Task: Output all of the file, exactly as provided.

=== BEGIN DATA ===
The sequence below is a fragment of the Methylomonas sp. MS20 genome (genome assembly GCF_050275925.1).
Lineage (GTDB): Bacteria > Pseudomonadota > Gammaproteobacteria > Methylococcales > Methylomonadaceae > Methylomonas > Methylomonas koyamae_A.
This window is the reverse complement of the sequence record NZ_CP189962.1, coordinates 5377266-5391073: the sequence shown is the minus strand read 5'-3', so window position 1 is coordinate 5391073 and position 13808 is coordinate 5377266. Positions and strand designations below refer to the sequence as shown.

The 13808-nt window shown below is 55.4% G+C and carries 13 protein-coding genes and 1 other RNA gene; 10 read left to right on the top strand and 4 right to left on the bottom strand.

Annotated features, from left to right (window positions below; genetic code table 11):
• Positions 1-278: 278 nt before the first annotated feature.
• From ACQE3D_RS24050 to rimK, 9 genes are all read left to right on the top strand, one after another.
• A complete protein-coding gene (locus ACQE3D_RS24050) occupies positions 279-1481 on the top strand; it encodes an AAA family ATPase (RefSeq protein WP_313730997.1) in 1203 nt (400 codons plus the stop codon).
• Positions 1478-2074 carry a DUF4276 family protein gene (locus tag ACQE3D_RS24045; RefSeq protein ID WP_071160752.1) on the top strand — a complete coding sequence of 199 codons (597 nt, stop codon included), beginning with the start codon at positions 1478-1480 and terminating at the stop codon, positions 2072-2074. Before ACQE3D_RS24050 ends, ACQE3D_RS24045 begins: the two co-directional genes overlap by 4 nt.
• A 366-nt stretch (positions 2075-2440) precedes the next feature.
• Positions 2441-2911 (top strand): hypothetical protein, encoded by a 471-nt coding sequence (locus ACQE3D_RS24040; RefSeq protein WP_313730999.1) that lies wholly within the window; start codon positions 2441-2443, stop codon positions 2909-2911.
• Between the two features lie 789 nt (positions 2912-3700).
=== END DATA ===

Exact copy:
The sequence below is a fragment of the Methylomonas sp. MS20 genome (genome assembly GCF_050275925.1).
Lineage (GTDB): Bacteria > Pseudomonadota > Gammaproteobacteria > Methylococcales > Methylomonadaceae > Methylomonas > Methylomonas koyamae_A.
This window is the reverse complement of the sequence record NZ_CP189962.1, coordinates 5377266-5391073: the sequence shown is the minus strand read 5'-3', so window position 1 is coordinate 5391073 and position 13808 is coordinate 5377266. Positions and strand designations below refer to the sequence as shown.

The 13808-nt window shown below is 55.4% G+C and carries 13 protein-coding genes and 1 other RNA gene; 10 read left to right on the top strand and 4 right to left on the bottom strand.

Annotated features, from left to right (window positions below; genetic code table 11):
• Positions 1-278: 278 nt before the first annotated feature.
• From ACQE3D_RS24050 to rimK, 9 genes are all read left to right on the top strand, one after another.
• A complete protein-coding gene (locus ACQE3D_RS24050) occupies positions 279-1481 on the top strand; it encodes an AAA family ATPase (RefSeq protein WP_313730997.1) in 1203 nt (400 codons plus the stop codon).
• Positions 1478-2074 carry a DUF4276 family protein gene (locus tag ACQE3D_RS24045; RefSeq protein ID WP_071160752.1) on the top strand — a complete coding sequence of 199 codons (597 nt, stop codon included), beginning with the start codon at positions 1478-1480 and terminating at the stop codon, positions 2072-2074. Before ACQE3D_RS24050 ends, ACQE3D_RS24045 begins: the two co-directional genes overlap by 4 nt.
• A 366-nt stretch (positions 2075-2440) precedes the next feature.
• Positions 2441-2911 (top strand): hypothetical protein, encoded by a 471-nt coding sequence (locus ACQE3D_RS24040; RefSeq protein WP_313730999.1) that lies wholly within the window; start codon positions 2441-2443, stop codon positions 2909-2911.
• Between the two features lie 789 nt (positions 2912-3700).